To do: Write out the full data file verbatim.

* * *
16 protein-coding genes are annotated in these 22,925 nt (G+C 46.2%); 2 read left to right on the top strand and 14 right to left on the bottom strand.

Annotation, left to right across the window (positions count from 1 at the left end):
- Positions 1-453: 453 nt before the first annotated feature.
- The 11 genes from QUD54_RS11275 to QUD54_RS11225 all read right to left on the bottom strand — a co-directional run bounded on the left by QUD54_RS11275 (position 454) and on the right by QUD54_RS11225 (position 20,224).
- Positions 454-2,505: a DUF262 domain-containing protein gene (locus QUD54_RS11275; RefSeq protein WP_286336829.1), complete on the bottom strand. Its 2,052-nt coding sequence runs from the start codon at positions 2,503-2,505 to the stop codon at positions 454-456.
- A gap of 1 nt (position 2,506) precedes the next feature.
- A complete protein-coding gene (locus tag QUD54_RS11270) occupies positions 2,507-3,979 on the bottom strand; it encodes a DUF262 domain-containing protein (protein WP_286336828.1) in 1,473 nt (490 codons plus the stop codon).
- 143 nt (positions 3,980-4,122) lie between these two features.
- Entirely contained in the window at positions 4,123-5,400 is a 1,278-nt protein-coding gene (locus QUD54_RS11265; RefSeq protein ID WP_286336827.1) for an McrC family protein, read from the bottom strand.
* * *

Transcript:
16 protein-coding genes are annotated in these 22,925 nt (G+C 46.2%); 2 read left to right on the top strand and 14 right to left on the bottom strand.

Annotation, left to right across the window (positions count from 1 at the left end):
- Positions 1-453: 453 nt before the first annotated feature.
- The 11 genes from QUD54_RS11275 to QUD54_RS11225 all read right to left on the bottom strand — a co-directional run bounded on the left by QUD54_RS11275 (position 454) and on the right by QUD54_RS11225 (position 20,224).
- Positions 454-2,505: a DUF262 domain-containing protein gene (locus QUD54_RS11275; RefSeq protein WP_286336829.1), complete on the bottom strand. Its 2,052-nt coding sequence runs from the start codon at positions 2,503-2,505 to the stop codon at positions 454-456.
- A gap of 1 nt (position 2,506) precedes the next feature.
- A complete protein-coding gene (locus tag QUD54_RS11270) occupies positions 2,507-3,979 on the bottom strand; it encodes a DUF262 domain-containing protein (protein WP_286336828.1) in 1,473 nt (490 codons plus the stop codon).
- 143 nt (positions 3,980-4,122) lie between these two features.
- Entirely contained in the window at positions 4,123-5,400 is a 1,278-nt protein-coding gene (locus QUD54_RS11265; RefSeq protein ID WP_286336827.1) for an McrC family protein, read from the bottom strand.